Q: What is your view/outlook for the stock market for 2014?
My expectation at the end of 2013 was that stock market return will be positive -- but modest -- in 2014. That view was predicated on the following factors:
  • The S&P 500 increased 30% in 2013 on EPS growth of just 5%, leading me to think that the market pulled forward 2014 returns into 2013.

  • The fear entering 2013 that so much could go wrong was supplanted by a sense that everything will now go right. In other words, there is not as much room to climb the proverbial wall of worry.

  • Current P/E multiples reflect record profit margins that will be more challenging to sustain.

  • Volatility will increase as the market transitions from the old normal of more quantitative easing to the new normal of less quantitative easing.

  • Since 1929 the average price return for the S&P 500 in the third year following a gain of 10% or more in each of the previous two years has been
    -1.25%. For the seven instances since 1929 in which there has been a third consecutive "up" year, the average gain has been 10.9%.
The fundamental factors underpinning my practical view of the 2014 stock market outlook are still in place. Here's what I also said at the end of 2013:
  • Earnings growth, now projected to be 11%, will probably be revised lower but still remain positive (it has come down to 7.8%)

  • Real GDP growth should be about 2.5% (probably closer to 2.0% now taking into account the weak Q1 GDP report)

  • Overall CPI will stay below 2.0% (it is now 1.5%)

  • Long-term interest rates will press higher gradually, but not sky past 3.50% (10-yr yield currently at 2.68%)
An expected return of 6-7%, which takes into account a dividend yield of 2.0%, remains a reasonable forecast for 2014 and is fairly consistent with the average return of 7.1% since 1929.

The road to such a return could be bumpy. Check that. It has been bumpy so far in 2014.

The near-term risk-reward dynamic doesn't look that attractive right now, so some greater defensive posturing is perhaps in order.

We're not enamored with the rising use of margin debt and the speculative excess taking place in certain parts of the stock market; we are unsettled by the shadow banking risk in China; geopolitical risk is elevated; the Fed is toying with its guidance; and we're not convinced the economic slowdown in the first quarter was just weather related.

Things will undoubtedly change and the manner in which things change to influence the earnings outlook will affect our stock market outlook.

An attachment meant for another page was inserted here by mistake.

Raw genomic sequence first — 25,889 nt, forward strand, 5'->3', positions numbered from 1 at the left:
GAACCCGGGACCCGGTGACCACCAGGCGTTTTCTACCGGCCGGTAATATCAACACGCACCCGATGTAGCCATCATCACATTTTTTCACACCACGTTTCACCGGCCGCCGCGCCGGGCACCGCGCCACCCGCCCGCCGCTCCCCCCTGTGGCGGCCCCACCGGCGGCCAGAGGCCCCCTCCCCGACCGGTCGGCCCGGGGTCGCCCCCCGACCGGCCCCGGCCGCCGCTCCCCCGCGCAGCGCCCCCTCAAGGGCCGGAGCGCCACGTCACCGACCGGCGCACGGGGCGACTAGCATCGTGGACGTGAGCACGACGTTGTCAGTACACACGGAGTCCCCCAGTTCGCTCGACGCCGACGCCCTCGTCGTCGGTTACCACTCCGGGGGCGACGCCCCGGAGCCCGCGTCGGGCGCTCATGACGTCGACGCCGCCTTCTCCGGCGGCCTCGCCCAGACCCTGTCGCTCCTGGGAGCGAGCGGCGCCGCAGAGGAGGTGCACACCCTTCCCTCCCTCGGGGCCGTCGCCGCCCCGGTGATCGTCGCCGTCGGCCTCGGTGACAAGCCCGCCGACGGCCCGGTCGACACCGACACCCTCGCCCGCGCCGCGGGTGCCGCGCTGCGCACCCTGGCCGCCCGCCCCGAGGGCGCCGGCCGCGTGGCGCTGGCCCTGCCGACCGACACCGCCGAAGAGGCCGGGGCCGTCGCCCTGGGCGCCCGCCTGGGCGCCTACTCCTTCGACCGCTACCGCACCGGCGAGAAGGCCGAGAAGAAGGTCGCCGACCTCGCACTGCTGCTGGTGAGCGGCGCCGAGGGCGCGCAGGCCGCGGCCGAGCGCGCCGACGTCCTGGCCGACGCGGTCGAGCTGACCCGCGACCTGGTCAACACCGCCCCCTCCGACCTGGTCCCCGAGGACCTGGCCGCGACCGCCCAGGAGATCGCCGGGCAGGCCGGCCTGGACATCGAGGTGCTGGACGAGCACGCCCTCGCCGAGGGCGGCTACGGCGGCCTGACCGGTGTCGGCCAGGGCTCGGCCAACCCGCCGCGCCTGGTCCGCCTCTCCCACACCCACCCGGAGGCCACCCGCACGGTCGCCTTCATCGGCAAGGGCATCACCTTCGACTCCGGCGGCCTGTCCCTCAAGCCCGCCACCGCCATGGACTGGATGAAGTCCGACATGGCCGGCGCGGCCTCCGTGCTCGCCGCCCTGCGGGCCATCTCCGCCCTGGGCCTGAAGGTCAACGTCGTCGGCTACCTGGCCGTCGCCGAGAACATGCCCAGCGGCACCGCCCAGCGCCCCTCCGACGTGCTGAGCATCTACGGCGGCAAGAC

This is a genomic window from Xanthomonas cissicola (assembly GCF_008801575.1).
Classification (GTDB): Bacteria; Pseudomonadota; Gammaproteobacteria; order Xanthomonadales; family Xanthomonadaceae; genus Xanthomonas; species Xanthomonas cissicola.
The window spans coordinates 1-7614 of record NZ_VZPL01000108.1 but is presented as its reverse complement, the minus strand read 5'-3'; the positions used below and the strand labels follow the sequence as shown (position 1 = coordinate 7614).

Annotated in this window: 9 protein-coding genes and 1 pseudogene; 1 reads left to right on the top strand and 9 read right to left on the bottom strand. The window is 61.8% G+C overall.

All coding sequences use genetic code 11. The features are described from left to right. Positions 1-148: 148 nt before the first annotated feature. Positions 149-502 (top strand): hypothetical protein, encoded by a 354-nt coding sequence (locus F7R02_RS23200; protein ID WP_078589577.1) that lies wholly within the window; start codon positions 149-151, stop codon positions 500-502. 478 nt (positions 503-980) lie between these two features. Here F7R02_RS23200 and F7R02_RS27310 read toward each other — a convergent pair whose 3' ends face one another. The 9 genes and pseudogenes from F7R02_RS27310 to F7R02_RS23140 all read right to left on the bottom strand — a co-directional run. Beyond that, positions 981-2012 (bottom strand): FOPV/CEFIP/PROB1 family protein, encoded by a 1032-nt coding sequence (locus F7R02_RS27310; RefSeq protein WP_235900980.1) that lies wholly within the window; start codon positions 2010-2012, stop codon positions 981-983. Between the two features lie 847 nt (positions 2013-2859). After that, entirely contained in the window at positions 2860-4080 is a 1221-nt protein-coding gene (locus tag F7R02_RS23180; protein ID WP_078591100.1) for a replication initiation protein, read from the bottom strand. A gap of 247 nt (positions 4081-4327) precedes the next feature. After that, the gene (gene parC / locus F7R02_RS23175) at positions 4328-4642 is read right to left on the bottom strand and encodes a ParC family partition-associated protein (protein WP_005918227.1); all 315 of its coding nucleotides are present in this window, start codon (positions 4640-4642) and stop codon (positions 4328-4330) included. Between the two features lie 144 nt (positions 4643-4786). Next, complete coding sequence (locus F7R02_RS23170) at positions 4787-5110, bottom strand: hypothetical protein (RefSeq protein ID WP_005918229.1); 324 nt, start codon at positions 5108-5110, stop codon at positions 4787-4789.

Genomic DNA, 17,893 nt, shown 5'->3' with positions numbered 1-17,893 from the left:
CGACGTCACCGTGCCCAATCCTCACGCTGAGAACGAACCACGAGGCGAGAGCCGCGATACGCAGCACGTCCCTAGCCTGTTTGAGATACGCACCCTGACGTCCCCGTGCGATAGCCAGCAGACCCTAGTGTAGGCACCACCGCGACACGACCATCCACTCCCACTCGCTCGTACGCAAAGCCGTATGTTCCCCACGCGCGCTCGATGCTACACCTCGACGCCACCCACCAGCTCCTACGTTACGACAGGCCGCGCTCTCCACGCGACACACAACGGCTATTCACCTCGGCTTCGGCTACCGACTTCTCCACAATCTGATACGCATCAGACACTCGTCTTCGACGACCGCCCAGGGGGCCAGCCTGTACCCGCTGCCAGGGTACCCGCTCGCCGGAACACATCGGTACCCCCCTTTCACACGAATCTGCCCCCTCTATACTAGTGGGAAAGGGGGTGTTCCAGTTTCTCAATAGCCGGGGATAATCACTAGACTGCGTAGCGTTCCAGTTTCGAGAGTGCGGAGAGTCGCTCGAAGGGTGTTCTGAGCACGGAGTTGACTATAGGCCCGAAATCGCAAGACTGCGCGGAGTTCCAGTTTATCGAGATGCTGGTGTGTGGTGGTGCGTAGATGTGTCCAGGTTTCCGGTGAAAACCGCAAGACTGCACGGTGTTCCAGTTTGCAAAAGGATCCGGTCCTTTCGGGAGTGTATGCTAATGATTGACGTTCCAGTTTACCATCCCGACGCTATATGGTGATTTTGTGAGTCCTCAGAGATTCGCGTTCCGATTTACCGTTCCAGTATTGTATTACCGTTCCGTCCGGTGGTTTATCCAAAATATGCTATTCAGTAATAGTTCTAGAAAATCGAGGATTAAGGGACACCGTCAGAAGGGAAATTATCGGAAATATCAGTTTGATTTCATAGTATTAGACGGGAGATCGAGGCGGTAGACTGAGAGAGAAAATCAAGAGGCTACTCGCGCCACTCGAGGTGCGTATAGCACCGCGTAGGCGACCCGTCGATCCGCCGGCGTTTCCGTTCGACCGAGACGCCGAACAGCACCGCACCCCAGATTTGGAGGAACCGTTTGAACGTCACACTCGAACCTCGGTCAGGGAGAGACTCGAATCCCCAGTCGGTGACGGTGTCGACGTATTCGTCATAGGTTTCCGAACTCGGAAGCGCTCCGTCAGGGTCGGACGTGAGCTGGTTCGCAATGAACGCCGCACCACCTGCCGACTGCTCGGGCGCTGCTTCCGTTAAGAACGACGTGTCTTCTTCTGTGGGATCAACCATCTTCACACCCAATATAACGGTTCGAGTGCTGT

At this juncture, there is still a fundamental basis in the earnings, interest rate, and inflation components to think the stock market will be able to deliver another positive year in 2014. Risk management, though, should not go unappreciated along the way.

Learn More About Briefing In Play!

Patrick Featured in the Media

Every Tuesday at 10:30 am ETKDOW's The Rob Black Show – Join Patrick as he provides live insight on the markets and the economy. Not in the
San Francisco Bay Area? You can listen live online.

October 7 – The Rob Black & Your Money Show – KDOW 1220 AM – Patrick commented on interest rates, the jobs market, holiday sales, and the euro zone. Listen to the podcast now.

October 6 - Market Wrap with Moe Ansari - Patrick provided his Q3 earnings outlook (at the 24:40 mark). Listen to the podcast now.

September 30 - The Rob Black & Your Money Show – KDOW 1220 AM - Patrick provided insight on September market, Hong Kong protests, and shift to stronger dollar. Listen to the podcast now.

September 23 - The Rob Black & Your Money Show – KDOW 1220 AM - Pat O'Hare provides his market outlook and comments on the pullback, ISIS,
and the currency market. Listen to the interview.

September 9 - The Rob Black & Your Money Show – KDOW 1220 AM - Patrick talks Apple release, Scotland succession, stronger dollar, market conditions and more. Listen to the podcast now.

August 26 - The Rob Black & Your Money Show – KDOW 1220 AM - Patrick talks rising markets, pullback, Burger King, euro zone, and more.
 Listen to the podcast now.

August 26 - Market Watch’s Money Life Show with Chuck Jaffe - Patrick provided his current market outlook and insight on the uncertainty of a pullback, earnings, interest rates, large-cap and blue-chip stocks. Listen to the podcast now.

August 25 - LA Times - Patrick provided insight on signals from central banks that easy-money policies won’t soon end. "What these central banks are basically saying is, ‘We are going to keep these rates down so go buy stocks,’" he said. Read the full article now.